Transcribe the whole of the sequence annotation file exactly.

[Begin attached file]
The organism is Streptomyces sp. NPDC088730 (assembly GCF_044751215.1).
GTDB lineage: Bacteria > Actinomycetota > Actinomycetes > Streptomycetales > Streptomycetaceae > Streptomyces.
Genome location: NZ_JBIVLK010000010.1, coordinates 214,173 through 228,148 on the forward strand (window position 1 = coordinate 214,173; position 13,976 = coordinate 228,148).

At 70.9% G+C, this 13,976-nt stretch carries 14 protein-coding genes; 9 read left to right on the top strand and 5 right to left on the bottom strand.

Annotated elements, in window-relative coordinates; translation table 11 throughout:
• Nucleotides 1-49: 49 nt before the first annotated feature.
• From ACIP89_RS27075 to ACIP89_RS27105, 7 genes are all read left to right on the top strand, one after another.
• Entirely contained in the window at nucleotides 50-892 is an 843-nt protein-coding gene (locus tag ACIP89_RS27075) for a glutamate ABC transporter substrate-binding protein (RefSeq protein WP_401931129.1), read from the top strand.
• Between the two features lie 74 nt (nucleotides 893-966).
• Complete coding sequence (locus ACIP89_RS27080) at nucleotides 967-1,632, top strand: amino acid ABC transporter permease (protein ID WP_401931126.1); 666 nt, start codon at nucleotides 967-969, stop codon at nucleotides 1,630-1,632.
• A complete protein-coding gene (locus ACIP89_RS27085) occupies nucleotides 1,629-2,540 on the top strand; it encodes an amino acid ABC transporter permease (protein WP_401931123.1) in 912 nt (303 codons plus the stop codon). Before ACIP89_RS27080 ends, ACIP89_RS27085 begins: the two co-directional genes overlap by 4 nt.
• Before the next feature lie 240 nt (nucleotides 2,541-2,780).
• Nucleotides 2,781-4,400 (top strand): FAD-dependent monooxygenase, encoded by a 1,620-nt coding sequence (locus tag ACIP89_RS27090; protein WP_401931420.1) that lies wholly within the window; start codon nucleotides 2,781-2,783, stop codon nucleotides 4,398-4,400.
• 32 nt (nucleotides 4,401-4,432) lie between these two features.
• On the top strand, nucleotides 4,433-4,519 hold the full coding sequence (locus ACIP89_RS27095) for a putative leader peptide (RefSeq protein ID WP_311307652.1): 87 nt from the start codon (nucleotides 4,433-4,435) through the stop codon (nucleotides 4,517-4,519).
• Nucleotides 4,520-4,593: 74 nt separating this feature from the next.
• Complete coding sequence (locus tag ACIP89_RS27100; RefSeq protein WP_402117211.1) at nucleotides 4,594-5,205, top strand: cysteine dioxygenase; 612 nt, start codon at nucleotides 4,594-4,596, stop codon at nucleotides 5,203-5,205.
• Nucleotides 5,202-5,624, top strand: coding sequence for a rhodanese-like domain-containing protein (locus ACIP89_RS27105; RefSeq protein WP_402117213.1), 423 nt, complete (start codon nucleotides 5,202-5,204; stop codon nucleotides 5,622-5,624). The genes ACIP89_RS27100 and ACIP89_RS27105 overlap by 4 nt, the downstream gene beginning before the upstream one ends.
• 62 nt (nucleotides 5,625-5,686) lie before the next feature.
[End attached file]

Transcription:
The organism is Streptomyces sp. NPDC088730 (assembly GCF_044751215.1).
GTDB lineage: Bacteria > Actinomycetota > Actinomycetes > Streptomycetales > Streptomycetaceae > Streptomyces.
Genome location: NZ_JBIVLK010000010.1, coordinates 214,173 through 228,148 on the forward strand (window position 1 = coordinate 214,173; position 13,976 = coordinate 228,148).

At 70.9% G+C, this 13,976-nt stretch carries 14 protein-coding genes; 9 read left to right on the top strand and 5 right to left on the bottom strand.

Annotated elements, in window-relative coordinates; translation table 11 throughout:
• Nucleotides 1-49: 49 nt before the first annotated feature.
• From ACIP89_RS27075 to ACIP89_RS27105, 7 genes are all read left to right on the top strand, one after another.
• Entirely contained in the window at nucleotides 50-892 is an 843-nt protein-coding gene (locus tag ACIP89_RS27075) for a glutamate ABC transporter substrate-binding protein (RefSeq protein WP_401931129.1), read from the top strand.
• Between the two features lie 74 nt (nucleotides 893-966).
• Complete coding sequence (locus ACIP89_RS27080) at nucleotides 967-1,632, top strand: amino acid ABC transporter permease (protein ID WP_401931126.1); 666 nt, start codon at nucleotides 967-969, stop codon at nucleotides 1,630-1,632.
• A complete protein-coding gene (locus ACIP89_RS27085) occupies nucleotides 1,629-2,540 on the top strand; it encodes an amino acid ABC transporter permease (protein WP_401931123.1) in 912 nt (303 codons plus the stop codon). Before ACIP89_RS27080 ends, ACIP89_RS27085 begins: the two co-directional genes overlap by 4 nt.
• Before the next feature lie 240 nt (nucleotides 2,541-2,780).
• Nucleotides 2,781-4,400 (top strand): FAD-dependent monooxygenase, encoded by a 1,620-nt coding sequence (locus tag ACIP89_RS27090; protein WP_401931420.1) that lies wholly within the window; start codon nucleotides 2,781-2,783, stop codon nucleotides 4,398-4,400.
• 32 nt (nucleotides 4,401-4,432) lie between these two features.
• On the top strand, nucleotides 4,433-4,519 hold the full coding sequence (locus ACIP89_RS27095) for a putative leader peptide (RefSeq protein ID WP_311307652.1): 87 nt from the start codon (nucleotides 4,433-4,435) through the stop codon (nucleotides 4,517-4,519).
• Nucleotides 4,520-4,593: 74 nt separating this feature from the next.
• Complete coding sequence (locus tag ACIP89_RS27100; RefSeq protein WP_402117211.1) at nucleotides 4,594-5,205, top strand: cysteine dioxygenase; 612 nt, start codon at nucleotides 4,594-4,596, stop codon at nucleotides 5,203-5,205.
• Nucleotides 5,202-5,624, top strand: coding sequence for a rhodanese-like domain-containing protein (locus ACIP89_RS27105; RefSeq protein WP_402117213.1), 423 nt, complete (start codon nucleotides 5,202-5,204; stop codon nucleotides 5,622-5,624). The genes ACIP89_RS27100 and ACIP89_RS27105 overlap by 4 nt, the downstream gene beginning before the upstream one ends.
• 62 nt (nucleotides 5,625-5,686) lie before the next feature.